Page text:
We found that HD 71066 is a typical HgMn star with Hg and Ca isotopic anomalies and emission lines for C i, Ti ii, Cr ii, and Mn ii. He i is underabundant and the shape of its profiles indicates the presence of helium vertical abundance stratification in the atmosphere.


Acknowledgments

Kutluay Yüce was supported by TÜBİTAK (The Scientific and Technological Research Council of Turkey). She thanks TÜBİTAK and Ankara University.

References

Appendix A: The lines used for the abundance analysis of HD 71066

Table A.1

Abundances of HD 71066 from the ATLAS12 model with parameters Teff = 12 000 K, log    g = 4.1.

Table A.1 lists the lines that were used to derive the abundances of HD 71066. The wording “not obs” is given for lines not present in the spectra, while the wordings “profile” and “blend” are given for lines observed well in the spectra, but that do not have measurable equivalent widths either because the noise affects the profile too much or because other components affect the line. These wordings also indicate lines for which adequate equivalent widths cannot be computed, as in the cases of Mg ii at 4481 Å which is a blend of transitions belonging to the same multiplet, of most Mn ii lines that are affected by hyperfine structure, of the Ca ii infrared triplet, which is a blend of isotopic components, and so on. For the remaining lines the measured equivelent widths are given in the table.

Appendix B: The investigated Xe ii lines in HR 6000, HD 71066, 46 Aql, and HD 175640

Table B.1 gives the details on the determination of the Xe ii wavelengths and log    gf-values from the spectra of the four stars. It lists in successive columns the laboratory wavelengths and the line intensity taken from the NIST database (footnote 6), the stellar wavelengths as derived from HR 6000, HD 71066, 46 Aql, and HD 175640. If the observed wavelength is the same in all the stars, only that of HR 6000 is given. HR 6000, HD 71066, 46 Aql, and HD 175640 are indicated in Col. 6 with the numbers 1, 2, 3, and 4, respectively. A question mark means uncertain determinations from that star. The wavelength difference Δλ = λ(stellar)-λ(lab) is given in Col. 4. The energy and the configuration of the lower and upper level of the transition are given in Cols. 7–10, respectively. The last column adds some notes about the observed lines. Table B.1 lists also the NIST log    gf-values and the log    gf-values derived from the experimental transition rates determined by Zíelińska et al. (2002).

Table B.1

Xe II lines examined in HR 6000, HD 71066, 46 Aql, and HD 175640.

All Tables

Table 1

Abundances log (Nelem/Ntot) for HD 71066.

Table 2

The strongest emission lines in HD 71066, with the atomic data and configurations from the Kurucz website (see footnote 5).

Table 3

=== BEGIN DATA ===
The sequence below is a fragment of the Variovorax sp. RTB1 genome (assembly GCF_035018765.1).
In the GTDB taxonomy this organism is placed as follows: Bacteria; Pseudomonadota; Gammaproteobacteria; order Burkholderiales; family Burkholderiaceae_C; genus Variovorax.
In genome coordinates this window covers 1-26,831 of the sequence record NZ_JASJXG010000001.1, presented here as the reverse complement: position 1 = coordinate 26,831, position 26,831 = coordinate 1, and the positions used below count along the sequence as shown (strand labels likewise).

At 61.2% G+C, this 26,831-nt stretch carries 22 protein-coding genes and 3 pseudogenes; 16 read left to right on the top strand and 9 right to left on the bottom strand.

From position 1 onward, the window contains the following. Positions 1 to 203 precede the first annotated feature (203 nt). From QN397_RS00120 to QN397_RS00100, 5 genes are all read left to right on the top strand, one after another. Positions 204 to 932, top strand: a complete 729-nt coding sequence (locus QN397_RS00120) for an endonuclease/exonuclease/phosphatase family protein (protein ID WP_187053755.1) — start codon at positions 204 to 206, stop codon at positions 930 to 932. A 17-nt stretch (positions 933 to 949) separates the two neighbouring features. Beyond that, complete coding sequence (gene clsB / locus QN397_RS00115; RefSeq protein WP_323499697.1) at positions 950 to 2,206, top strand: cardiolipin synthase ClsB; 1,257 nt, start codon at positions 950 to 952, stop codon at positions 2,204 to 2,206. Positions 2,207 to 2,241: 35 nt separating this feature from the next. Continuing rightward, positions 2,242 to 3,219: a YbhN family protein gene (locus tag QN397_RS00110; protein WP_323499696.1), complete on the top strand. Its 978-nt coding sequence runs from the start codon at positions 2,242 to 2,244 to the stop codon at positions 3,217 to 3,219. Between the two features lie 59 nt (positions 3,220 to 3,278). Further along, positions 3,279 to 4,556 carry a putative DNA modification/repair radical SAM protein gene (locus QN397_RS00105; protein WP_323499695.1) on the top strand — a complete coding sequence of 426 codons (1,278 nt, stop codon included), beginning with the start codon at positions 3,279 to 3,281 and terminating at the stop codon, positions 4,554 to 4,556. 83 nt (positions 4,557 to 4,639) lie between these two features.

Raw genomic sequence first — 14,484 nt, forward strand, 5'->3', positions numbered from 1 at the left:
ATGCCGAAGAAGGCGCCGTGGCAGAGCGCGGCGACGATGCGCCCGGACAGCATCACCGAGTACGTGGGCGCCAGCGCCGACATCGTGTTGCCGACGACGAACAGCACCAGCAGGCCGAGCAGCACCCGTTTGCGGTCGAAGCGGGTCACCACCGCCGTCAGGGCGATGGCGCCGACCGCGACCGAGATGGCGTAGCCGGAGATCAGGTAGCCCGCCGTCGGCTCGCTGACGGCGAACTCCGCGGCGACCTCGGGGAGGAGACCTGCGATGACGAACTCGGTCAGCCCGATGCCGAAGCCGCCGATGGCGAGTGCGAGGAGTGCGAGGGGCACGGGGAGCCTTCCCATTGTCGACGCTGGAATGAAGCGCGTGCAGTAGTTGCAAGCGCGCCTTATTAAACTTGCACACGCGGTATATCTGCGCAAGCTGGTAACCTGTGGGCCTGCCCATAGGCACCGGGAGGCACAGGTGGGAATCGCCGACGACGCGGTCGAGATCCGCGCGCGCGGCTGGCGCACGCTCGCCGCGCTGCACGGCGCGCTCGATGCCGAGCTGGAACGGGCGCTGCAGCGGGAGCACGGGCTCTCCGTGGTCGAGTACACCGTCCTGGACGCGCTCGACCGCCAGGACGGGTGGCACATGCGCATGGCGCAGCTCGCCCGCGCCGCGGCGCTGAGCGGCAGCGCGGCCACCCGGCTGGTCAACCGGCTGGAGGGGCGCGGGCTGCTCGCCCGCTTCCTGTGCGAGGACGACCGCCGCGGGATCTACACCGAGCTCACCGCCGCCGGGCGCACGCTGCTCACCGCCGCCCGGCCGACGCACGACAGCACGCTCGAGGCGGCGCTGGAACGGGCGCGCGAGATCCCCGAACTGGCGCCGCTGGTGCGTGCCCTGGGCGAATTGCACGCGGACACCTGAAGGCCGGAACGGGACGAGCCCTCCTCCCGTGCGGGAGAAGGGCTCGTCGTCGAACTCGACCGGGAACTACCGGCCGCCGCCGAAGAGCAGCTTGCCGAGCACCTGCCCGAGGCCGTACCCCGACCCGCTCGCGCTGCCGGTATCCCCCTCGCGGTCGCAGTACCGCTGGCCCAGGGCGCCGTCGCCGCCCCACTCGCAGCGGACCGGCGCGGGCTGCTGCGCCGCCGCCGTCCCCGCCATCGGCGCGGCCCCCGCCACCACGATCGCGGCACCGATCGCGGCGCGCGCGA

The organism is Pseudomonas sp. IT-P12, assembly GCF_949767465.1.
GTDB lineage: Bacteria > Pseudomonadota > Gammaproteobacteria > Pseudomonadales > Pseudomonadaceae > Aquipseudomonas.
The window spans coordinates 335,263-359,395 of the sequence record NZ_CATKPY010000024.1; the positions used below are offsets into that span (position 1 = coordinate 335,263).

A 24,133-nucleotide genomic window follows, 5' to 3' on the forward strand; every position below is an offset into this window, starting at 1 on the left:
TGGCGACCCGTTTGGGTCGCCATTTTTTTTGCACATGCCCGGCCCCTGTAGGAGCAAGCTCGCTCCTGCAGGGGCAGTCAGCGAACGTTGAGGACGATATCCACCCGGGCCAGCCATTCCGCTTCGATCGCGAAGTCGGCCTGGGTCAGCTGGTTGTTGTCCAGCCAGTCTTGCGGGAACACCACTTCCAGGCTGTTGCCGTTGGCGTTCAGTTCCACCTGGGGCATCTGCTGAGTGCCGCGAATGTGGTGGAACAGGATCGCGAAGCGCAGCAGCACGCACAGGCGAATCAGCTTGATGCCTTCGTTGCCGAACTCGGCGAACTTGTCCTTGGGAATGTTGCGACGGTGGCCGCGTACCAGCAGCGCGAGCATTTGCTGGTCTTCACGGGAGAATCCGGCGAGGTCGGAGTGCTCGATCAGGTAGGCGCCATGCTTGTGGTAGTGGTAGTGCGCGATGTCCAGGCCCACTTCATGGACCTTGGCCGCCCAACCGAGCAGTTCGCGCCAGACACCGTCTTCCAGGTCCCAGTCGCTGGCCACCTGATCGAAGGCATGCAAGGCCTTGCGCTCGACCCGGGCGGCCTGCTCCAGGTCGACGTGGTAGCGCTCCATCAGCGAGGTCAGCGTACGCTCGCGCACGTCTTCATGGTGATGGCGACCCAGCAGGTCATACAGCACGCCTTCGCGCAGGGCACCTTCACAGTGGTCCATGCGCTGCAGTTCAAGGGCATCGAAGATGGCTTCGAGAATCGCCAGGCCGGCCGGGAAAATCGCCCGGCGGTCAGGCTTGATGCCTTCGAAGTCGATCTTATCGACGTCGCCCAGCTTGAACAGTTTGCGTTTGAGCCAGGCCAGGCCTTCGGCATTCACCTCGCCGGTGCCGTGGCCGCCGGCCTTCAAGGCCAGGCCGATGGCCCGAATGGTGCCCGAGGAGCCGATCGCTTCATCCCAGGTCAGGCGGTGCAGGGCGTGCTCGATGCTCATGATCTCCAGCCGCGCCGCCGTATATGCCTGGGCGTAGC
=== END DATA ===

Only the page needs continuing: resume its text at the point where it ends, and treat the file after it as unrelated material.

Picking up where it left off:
The isotopic mixture (IM) (in %) of Hg in HD 71066 from the Hg ii line at 3984 Å as derived by us, Dolk et al. (2003) (DWH), and Thiam et al. (2010) (TLKW).

Table 4

Atomic data for selected Xe II lines.

Table 5

Xenon abundance from the measured equivalent widths of HR 6000, 46 Aql, HD 71066, and HD 175640, for each star, using ATLAS12 models with parameters Teff and log    g given in the table.

Table 6

The final Xe ii astrophysical line list for the 3900–4525 Å and 4780–8000 Å intervals. The literature log    gf sources are the NIST database, version 4 (NIST4) and Zíelińska et al. (2002, ZBD).

Table 7

A few 7s, 5d, and 6d even Xe II energy levels from Hansen & Persson (1987) modified according to the wavelength positions observed in the UVES spectra of HR 6000, HD 71066, 46 Aql, and HD 175640.

Table A.1

Abundances of HD 71066 from the ATLAS12 model with parameters Teff = 12 000 K, log    g = 4.1.

Table B.1

Xe II lines examined in HR 6000, HD 71066, 46 Aql, and HD 175640.

All Figures

thumbnail Fig. 1

Comparison of astrophysical log    gf-values of Xe ii derived from HR 6000 with the log    gf-values of the NIST critical compilation.

Open with DEXTER
In the text
thumbnail Fig. 2

Comparison of astrophysical log    gf-values of Xe ii derived from HR 6000 with the astrophysical log    gf-values derived from HD 71066.

Open with DEXTER
In the text
thumbnail Fig. 3

Comparison of astrophysical log    gf-values of Xe ii derived from HR 6000 with the astrophysical log    gf-values derived from 46 Aql.

Open with DEXTER
In the text
thumbnail Fig. 4

Comparison of astrophysical log    gf-values of Xe ii derived from HR 6000 with the astrophysical log    gf-values derived from HD 175640.

Open with DEXTER
In the text
thumbnail Fig. 5

Comparison for the four stars of the observed (black line) and computed (red line) spectra in the region of the Xe ii line with wavelength 446.2190 nm according to the NIST database (left panel) and with wavelength 446.2090 nm according to this paper (right panel). The line identification can be decoded as follows: for the first line, 898 last 3 digits of wavelength 446.0898 nm; 26 atomic number of iron; .01 charge/100; i.e., 26.01 identifies the line as Fe ii; 91 070 is the energy of the lower level in cm-1; 919 is the residual central intensity in per mil. The Xe ii line is identified by 54.01.

Open with DEXTER
In the text